Important note: make sure you don’t skip the neckline staystitching step! Staystitching the neckline before constructing your Roseclair will keep the neckline from stretching out while you’re sewing up your Roseclair. If you don’t do this, it may be gaping because the fabric stretched out on the bias, not because it doesn’t fit.

You can also use a trick Jenny recently shared on Instagram: first, trace your pattern piece onto your fabric using chalk or a marker. Staystitch just inside the neckline, and only then cut the piece out. That way the neckline never has the opportunity to stretch out!

Reviewing Your muslin

Once you’ve sewn up your Roseclair Dress muslin in your size(s) and cup size, try it on. Be sure to wear the undergarments that you would normally wear with this dress, because different bras can impact how your bust sits. If you’re happy with how the Roseclair bust fits around your bust—fantastic! You can cruise on through to your final dress.

Is the bust not fitting quite like you want it? Click to see our recommendations based on the fit issue you’re noticing:

If the overall garment feels too small or too big, you may need a different size–check your measurements in the sizing calculator if you haven’t already.

The Neckline Is Gaping

If the neckline of your Roseclair is gaping, you can remove the excess length in the neckline. To do so, pinch out and pin a small dart on either side of the neckline like so:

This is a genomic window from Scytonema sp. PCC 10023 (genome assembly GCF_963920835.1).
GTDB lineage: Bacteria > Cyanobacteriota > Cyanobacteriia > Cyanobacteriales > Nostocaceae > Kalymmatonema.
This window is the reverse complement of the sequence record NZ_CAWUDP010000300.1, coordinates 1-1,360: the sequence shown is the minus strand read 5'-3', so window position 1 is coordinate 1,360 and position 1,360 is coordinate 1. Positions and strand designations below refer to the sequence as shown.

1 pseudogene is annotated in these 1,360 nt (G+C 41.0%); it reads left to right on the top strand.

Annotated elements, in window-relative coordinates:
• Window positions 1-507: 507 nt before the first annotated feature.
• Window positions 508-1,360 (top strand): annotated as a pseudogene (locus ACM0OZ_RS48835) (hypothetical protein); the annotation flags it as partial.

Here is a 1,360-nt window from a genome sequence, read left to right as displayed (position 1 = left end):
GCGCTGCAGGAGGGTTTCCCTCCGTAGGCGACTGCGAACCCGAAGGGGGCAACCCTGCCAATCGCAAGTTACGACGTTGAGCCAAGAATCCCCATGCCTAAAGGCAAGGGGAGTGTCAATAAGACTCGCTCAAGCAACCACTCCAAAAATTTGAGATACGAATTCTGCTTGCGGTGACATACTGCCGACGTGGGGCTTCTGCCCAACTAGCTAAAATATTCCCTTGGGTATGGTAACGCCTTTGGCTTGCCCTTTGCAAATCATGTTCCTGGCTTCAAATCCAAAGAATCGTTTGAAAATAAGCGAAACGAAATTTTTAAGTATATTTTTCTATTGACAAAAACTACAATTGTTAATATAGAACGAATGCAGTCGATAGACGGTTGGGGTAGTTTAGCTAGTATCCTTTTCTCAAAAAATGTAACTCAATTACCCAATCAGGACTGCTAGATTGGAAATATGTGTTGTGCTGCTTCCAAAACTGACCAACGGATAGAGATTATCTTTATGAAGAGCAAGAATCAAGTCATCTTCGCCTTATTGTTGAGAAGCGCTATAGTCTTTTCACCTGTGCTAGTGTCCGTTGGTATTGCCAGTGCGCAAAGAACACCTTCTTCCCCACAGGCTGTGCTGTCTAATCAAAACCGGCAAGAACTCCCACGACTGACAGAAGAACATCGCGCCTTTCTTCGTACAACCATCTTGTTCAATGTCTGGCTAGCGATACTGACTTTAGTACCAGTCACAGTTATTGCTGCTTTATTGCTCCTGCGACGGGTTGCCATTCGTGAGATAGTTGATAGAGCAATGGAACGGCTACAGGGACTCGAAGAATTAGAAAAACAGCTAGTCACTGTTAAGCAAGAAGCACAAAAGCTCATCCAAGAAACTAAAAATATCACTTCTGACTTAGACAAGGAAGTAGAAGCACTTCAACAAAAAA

Measure the dart, and then transfer it to the pattern piece, and rotate it into the bust dart – we have a step-by-step tutorial on how to do that here.

The Shoulders Aren’t Sitting Right

With your muslin on, check the fit of the shoulders. The shoulder seam should sit at the top of your shoulder, and should end at your natural shoulder.

Cashmerette patterns are designed for curves, and curvy folks often have a slight forward shoulder, so we’ve built in a small forward shoulder adjustment into our patterns. If you find that you need a more pronounced forward shoulder adjustment, here is a tutorial for how to do that.

If you need to move the shoulder seam back, you’ll need to do a back shoulder adjustment. This is a less common adjustment, but is essentially the reverse of a forward shoulder adjustment. Here is a tutorial for how to do that (scroll down to “posterior arm joint adjustment”).